It’s been a real privilege to convene a wide array of groups and individuals through the Civic Salon; not just at the events themselves, but through organizing meetings and interviews to gauge what issues and opportunities seem most ripe for convergence.
One of the most common themes has been an acknowledgement that many of the new and existing efforts to support the common good locally and regionally are often isolated and disconnected from one another. The precarity and complexity of current social and political contexts makes finding common ground and developing a common language for relating to each other more important than ever. I believe that focusing on ideas held in common can provide a good foundation for building relationships and for cooperation and collaboration as we work to serve immediate needs and attempt to bridge current divides in our community.
“Mapping” assets, needs, stakeholders, and systems is one of the fundamental activities of the Community Resilience Guild (the not-for-profit organization hosting the Civic Salon). By getting as much of what’s currently happening out on the table, and bringing diverse perspectives into the room, we can begin to “connect the dots” and identify needs and opportunities more clearly. A common metaphor is casting baking powder on a spider web to make the overall patterns more visible.
This work can take a variety of forms in terms of process and outcomes. The Civic Salon provides an “open space” to explore a variety of mapping strategies, with the goal of digesting and synthesizing information to form a richer picture of our current context, shaped by diverse perspectives and understandings.
What can this look like in practice? One of my favorite examples is the Reliable Prosperity framework developed by Ecotrust in Portland. The interactive concept map provides a gateway into learning about key ideas defined and articulated within their particular bioregional context, connected to programs and resources that illustrate them in action. Click on any of the concepts, like “sense of place“, to explore.
Recently in Goshen, the unity resolution introduced by Julia King to the City Council was forced to address whether words matter. Words do matter, giving meaning to the values and principles we strive to promote. The Lexicon of Sustainability (on display at the Salon) highlights the importance of claiming the language we use, in the specific context of local food systems. The project uses information art to define and illustrate core ideas essential for advocacy.
A further step is to weave these words and concepts into narratives and “frames” designed to connect with specific audiences, as modeled by the tools and white papers developed by the Frameworks Institute, such as this report on the narratives surrounding immigration reform.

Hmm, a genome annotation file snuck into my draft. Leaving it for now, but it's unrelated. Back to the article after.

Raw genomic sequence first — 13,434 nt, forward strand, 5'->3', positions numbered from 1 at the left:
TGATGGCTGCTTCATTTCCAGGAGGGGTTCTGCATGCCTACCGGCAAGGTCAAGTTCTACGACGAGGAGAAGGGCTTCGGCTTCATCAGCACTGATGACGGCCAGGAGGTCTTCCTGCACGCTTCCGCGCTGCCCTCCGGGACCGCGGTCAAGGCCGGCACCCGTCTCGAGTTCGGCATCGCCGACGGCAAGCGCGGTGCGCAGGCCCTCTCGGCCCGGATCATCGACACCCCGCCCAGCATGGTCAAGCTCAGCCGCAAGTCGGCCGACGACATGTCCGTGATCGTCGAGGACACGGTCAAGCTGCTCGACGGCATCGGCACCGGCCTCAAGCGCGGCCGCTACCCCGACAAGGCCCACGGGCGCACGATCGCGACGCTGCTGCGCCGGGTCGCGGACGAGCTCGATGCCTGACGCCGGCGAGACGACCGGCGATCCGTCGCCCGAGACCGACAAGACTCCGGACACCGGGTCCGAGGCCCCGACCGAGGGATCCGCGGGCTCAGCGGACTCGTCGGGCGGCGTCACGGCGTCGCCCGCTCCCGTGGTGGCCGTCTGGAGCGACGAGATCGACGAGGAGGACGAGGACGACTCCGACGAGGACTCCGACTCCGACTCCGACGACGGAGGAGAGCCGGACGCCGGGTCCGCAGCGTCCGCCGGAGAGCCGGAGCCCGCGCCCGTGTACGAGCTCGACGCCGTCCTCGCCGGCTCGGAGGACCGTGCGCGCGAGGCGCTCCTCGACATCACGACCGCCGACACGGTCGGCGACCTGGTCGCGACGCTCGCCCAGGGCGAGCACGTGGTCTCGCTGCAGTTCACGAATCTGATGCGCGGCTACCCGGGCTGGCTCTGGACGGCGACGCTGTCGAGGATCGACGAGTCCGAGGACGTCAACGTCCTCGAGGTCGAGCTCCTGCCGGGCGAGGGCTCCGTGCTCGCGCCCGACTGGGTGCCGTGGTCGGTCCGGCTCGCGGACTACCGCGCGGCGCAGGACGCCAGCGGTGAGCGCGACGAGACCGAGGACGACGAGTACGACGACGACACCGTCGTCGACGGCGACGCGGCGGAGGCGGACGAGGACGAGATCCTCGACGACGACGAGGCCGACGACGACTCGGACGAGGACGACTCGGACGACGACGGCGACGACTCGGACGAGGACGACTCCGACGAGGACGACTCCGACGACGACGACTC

Once we collectively “own” and align the language we’re using to describe our context, we can use the terms that emerge to begin organizing and connecting examples in our local community that reflect them. The internet has introduced powerful tools for generating and curating content, exemplified by campaigns like the Good of Goshen. Google maps, online databases and wiki pages, and many other resources have also helped provide an incredible array of information. Yet this information is often fragmented and conflicting, reflecting the polarities we now find in our community. By more strategically using freely available content management systems and organizing the way we “tag” resources, we can begin to make better sense of the abundant local information available to us.
- GO Help USA offers a great example of how database can make specific resources more accessible.
- This Community Green Map in British Columbia integrates story and geographic mapping.
One of the most powerful tools for initially making sense of complexity is Kumu. Read their manifesto for starters. Then explore this brief presentation that illustrates the way mapping can help bring cohesion and alignment in addressing community systems:
As we pass the halfway point for the pop-up Salon, three specific areas that we plan to concentrate our mapping energies on are immigration, health care, and environmental advocacy. We’ll be hosting a variety of educational and working meetings designed to harvest information and directly engage participants in identifying relationships and connecting the dots. With the information more organized, we can begin to craft communication strategies, narratives, and resources that might engage and inspire the broader community. More information will be coming soon. You can follow the website and facebook page to see what emerges, or email me at firstname.lastname@example.org if you would like to be more directly involved.
If you’re still curious about about other examples of what we mean by “mapping”, here’s a slideshow I compiled last year to introduce different models that have inspired me: